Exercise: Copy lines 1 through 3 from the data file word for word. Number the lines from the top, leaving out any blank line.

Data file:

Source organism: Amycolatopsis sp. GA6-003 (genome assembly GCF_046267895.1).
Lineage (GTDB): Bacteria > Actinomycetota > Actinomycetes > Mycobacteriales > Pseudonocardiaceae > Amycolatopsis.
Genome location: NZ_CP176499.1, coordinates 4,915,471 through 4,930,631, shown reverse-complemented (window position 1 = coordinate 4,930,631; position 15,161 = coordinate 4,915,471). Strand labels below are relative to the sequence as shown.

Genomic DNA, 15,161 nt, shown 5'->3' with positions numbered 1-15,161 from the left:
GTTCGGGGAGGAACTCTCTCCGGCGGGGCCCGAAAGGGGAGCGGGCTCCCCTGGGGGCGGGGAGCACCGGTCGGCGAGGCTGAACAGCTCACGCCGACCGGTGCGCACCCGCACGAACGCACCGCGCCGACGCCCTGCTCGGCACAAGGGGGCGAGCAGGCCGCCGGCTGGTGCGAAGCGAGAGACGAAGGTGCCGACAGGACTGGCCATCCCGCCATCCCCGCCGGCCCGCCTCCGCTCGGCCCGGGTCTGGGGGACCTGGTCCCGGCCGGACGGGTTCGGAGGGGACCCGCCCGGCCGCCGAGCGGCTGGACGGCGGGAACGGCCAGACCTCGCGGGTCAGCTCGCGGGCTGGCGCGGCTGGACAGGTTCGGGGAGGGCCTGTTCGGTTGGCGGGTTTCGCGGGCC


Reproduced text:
Source organism: Amycolatopsis sp. GA6-003 (genome assembly GCF_046267895.1).
Lineage (GTDB): Bacteria > Actinomycetota > Actinomycetes > Mycobacteriales > Pseudonocardiaceae > Amycolatopsis.
Genome location: NZ_CP176499.1, coordinates 4,915,471 through 4,930,631, shown reverse-complemented (window position 1 = coordinate 4,930,631; position 15,161 = coordinate 4,915,471). Strand labels below are relative to the sequence as shown.